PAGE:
In "I Stand Here Ironing," the mother's task of ironing can be seen as symbolic. How? At the end of the story, she says she hopes that Emily "is more than this dress on the ironing board, helpless before the iron." What does this statement mean?

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In Tillie Olsen’s “I Stand Here Ironing,” the mother’s ironing can be seen as symbolic because, just as an iron pushes the wrinkles out of a piece of clothing, the mother has, through circumstances not entirely her fault, pushed and flattened some of the life and “bloom” out her daughter, Emily.

Throughout the story, the reader learns how, time and time again, Emily had experiences in which she, like a dress being ironed, had no control. We learn how her mother was so poor that she had to send Emily away to live with Emily’s absentee father’s parents. We are given an account of how the mother left Emily at a horrible daycare that Emily hated. As the story progresses, we learn that Emily was sent to “a convalescent home in the country,” and that, upon her return, her mother had little time for her. All of these experiences were done to Emily, mostly by her mother. Additionally, they were all out of Emily’s control. In fact, Olsen conveys Emily as passive throughout most of the narrative. We learn that Emily never issued a “direct protest, never rebellion.” In that sense, Emily is as compliant as the dress her mother is ironing. Just like the hot iron is forcing the wrinkles out of the dress on the ironing board, Emily's mother has forced much of the “bloom” out of Emily.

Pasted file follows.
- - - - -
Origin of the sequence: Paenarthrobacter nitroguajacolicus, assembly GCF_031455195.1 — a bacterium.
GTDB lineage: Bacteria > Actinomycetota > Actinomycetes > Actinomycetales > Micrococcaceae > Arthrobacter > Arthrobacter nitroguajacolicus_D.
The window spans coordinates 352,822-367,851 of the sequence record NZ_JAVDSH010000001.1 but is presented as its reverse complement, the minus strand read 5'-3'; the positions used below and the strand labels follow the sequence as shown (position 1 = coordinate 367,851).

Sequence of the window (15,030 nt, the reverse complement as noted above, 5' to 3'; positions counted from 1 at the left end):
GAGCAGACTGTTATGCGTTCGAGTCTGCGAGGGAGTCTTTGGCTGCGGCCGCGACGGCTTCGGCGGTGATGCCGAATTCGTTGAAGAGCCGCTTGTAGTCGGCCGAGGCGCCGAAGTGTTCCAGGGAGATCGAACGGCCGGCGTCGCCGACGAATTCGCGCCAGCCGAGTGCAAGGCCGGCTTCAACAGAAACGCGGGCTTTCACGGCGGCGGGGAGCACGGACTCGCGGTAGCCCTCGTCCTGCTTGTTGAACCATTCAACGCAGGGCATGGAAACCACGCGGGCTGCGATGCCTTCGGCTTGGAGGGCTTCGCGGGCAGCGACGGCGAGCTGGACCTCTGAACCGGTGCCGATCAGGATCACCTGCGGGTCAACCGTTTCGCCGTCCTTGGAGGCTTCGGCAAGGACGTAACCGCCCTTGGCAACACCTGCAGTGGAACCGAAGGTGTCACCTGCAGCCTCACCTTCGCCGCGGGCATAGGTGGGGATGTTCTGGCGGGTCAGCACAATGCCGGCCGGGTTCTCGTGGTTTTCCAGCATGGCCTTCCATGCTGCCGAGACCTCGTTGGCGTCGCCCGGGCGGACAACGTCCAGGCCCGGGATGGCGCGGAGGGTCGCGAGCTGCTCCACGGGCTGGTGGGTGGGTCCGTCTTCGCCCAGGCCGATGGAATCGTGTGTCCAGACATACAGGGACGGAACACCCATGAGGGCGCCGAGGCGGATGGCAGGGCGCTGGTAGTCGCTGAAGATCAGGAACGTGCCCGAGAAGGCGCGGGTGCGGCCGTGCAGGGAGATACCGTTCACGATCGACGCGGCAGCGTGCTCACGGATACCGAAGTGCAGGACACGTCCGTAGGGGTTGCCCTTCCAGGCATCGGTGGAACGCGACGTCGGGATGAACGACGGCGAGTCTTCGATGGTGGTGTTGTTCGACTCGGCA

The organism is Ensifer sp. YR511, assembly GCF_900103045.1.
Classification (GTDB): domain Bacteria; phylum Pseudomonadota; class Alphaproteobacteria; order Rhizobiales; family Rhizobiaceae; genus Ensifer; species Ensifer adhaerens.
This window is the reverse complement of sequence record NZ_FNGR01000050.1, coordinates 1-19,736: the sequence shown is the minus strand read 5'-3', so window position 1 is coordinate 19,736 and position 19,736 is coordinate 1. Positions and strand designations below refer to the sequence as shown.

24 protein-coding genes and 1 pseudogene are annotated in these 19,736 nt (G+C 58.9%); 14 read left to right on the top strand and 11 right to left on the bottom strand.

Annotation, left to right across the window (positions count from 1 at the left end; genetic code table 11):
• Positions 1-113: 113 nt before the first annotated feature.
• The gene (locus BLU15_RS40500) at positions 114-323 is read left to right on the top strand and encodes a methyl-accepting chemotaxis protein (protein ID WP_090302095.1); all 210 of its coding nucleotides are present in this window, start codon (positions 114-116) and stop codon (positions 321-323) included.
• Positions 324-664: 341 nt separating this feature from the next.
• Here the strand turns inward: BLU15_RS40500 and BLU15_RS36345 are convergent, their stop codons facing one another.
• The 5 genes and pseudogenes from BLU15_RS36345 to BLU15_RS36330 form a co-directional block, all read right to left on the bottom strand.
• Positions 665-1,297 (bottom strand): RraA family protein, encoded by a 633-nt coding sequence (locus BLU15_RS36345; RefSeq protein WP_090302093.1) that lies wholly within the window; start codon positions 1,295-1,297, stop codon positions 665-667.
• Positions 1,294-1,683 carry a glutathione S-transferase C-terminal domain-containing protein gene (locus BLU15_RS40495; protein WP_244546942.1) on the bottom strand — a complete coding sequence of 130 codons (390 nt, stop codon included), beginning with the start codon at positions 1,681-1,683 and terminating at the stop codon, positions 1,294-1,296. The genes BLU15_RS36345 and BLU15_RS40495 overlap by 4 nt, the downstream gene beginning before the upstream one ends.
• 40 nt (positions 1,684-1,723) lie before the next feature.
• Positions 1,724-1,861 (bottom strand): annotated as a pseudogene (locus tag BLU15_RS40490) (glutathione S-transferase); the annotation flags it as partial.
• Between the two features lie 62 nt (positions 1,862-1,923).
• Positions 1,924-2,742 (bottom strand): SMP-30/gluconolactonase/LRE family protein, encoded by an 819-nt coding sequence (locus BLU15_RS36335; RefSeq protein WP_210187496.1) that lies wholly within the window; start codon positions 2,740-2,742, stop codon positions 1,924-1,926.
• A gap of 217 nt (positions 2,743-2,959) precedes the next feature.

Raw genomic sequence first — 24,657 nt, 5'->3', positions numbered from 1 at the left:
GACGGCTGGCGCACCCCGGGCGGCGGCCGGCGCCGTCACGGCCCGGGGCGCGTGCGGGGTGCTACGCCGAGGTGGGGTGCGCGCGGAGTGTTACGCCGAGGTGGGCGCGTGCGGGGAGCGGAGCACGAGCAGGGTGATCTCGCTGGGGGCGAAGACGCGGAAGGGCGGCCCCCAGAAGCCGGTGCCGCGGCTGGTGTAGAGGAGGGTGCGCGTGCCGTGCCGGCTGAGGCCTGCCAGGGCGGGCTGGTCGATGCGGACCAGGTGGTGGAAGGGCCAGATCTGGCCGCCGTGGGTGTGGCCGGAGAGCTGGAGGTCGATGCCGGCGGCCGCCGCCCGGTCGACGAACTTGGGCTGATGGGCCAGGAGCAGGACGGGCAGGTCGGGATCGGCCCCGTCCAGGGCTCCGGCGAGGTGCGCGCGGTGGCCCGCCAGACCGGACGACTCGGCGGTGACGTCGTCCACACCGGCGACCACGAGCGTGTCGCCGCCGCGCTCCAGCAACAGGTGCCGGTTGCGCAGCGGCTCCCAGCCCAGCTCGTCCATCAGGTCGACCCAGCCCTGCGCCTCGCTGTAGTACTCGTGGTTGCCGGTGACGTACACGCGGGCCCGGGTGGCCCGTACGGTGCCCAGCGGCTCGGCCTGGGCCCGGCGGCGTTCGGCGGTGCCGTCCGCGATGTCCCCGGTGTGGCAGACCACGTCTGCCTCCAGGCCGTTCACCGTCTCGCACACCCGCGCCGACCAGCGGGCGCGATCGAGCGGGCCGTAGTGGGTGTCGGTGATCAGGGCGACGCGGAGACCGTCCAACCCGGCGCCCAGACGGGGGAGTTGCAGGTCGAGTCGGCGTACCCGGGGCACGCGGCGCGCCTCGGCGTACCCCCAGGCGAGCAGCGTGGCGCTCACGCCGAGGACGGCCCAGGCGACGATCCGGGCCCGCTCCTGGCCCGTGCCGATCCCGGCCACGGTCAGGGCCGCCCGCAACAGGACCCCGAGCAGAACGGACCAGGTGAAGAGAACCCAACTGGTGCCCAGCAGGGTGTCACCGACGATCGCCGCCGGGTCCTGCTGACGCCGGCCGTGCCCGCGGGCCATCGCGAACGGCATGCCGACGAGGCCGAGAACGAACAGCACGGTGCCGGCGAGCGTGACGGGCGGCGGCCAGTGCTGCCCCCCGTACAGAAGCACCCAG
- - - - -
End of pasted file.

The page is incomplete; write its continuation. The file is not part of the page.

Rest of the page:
That's why the novel’s last line is so symbolic. In the story's final paragraph, and really throughout the entire text, the mother's guilt over her inability to care for Emily is palpable. This guilt is what causes her to say that she hopes Emily “is more than this dress on the ironing board, helpless before the iron.” She doesn’t want Emily to be passive, like a dress being pressed by a hot iron. She wants her daughter, who we learn is a gifted comedian, to actively take control of her life.

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